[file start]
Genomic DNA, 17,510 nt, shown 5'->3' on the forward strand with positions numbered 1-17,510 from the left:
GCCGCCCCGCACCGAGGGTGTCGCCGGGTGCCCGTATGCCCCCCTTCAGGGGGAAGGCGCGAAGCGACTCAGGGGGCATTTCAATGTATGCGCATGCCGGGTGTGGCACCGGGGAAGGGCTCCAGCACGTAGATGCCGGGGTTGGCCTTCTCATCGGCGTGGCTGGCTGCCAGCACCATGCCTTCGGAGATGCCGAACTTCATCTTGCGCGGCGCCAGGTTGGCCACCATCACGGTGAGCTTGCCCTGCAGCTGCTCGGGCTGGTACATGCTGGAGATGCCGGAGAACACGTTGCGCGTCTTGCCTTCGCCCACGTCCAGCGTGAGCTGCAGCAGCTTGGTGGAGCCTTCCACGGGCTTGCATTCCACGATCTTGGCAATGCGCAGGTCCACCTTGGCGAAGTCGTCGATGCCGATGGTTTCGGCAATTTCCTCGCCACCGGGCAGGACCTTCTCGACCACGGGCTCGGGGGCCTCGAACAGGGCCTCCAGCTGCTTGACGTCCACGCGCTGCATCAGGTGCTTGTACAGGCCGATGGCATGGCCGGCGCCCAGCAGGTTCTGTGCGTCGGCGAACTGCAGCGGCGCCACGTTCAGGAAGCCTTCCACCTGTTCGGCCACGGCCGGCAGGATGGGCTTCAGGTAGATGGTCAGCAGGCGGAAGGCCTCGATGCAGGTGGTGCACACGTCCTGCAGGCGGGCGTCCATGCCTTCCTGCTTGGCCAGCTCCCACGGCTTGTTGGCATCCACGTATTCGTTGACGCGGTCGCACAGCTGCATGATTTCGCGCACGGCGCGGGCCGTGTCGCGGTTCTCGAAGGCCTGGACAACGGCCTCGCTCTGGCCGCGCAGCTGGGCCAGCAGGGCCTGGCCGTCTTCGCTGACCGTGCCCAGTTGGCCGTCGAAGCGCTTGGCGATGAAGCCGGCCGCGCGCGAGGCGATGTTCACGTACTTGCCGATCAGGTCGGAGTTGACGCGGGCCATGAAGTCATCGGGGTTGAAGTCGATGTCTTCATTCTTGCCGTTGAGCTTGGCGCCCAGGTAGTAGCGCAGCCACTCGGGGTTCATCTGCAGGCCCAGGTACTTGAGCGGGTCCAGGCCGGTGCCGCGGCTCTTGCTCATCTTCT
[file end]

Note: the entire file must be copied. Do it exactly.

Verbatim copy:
Genomic DNA, 17,510 nt, shown 5'->3' on the forward strand with positions numbered 1-17,510 from the left:
GCCGCCCCGCACCGAGGGTGTCGCCGGGTGCCCGTATGCCCCCCTTCAGGGGGAAGGCGCGAAGCGACTCAGGGGGCATTTCAATGTATGCGCATGCCGGGTGTGGCACCGGGGAAGGGCTCCAGCACGTAGATGCCGGGGTTGGCCTTCTCATCGGCGTGGCTGGCTGCCAGCACCATGCCTTCGGAGATGCCGAACTTCATCTTGCGCGGCGCCAGGTTGGCCACCATCACGGTGAGCTTGCCCTGCAGCTGCTCGGGCTGGTACATGCTGGAGATGCCGGAGAACACGTTGCGCGTCTTGCCTTCGCCCACGTCCAGCGTGAGCTGCAGCAGCTTGGTGGAGCCTTCCACGGGCTTGCATTCCACGATCTTGGCAATGCGCAGGTCCACCTTGGCGAAGTCGTCGATGCCGATGGTTTCGGCAATTTCCTCGCCACCGGGCAGGACCTTCTCGACCACGGGCTCGGGGGCCTCGAACAGGGCCTCCAGCTGCTTGACGTCCACGCGCTGCATCAGGTGCTTGTACAGGCCGATGGCATGGCCGGCGCCCAGCAGGTTCTGTGCGTCGGCGAACTGCAGCGGCGCCACGTTCAGGAAGCCTTCCACCTGTTCGGCCACGGCCGGCAGGATGGGCTTCAGGTAGATGGTCAGCAGGCGGAAGGCCTCGATGCAGGTGGTGCACACGTCCTGCAGGCGGGCGTCCATGCCTTCCTGCTTGGCCAGCTCCCACGGCTTGTTGGCATCCACGTATTCGTTGACGCGGTCGCACAGCTGCATGATTTCGCGCACGGCGCGGGCCGTGTCGCGGTTCTCGAAGGCCTGGACAACGGCCTCGCTCTGGCCGCGCAGCTGGGCCAGCAGGGCCTGGCCGTCTTCGCTGACCGTGCCCAGTTGGCCGTCGAAGCGCTTGGCGATGAAGCCGGCCGCGCGCGAGGCGATGTTCACGTACTTGCCGATCAGGTCGGAGTTGACGCGGGCCATGAAGTCATCGGGGTTGAAGTCGATGTCTTCATTCTTGCCGTTGAGCTTGGCGCCCAGGTAGTAGCGCAGCCACTCGGGGTTCATCTGCAGGCCCAGGTACTTGAGCGGGTCCAGGCCGGTGCCGCGGCTCTTGCTCATCTTCT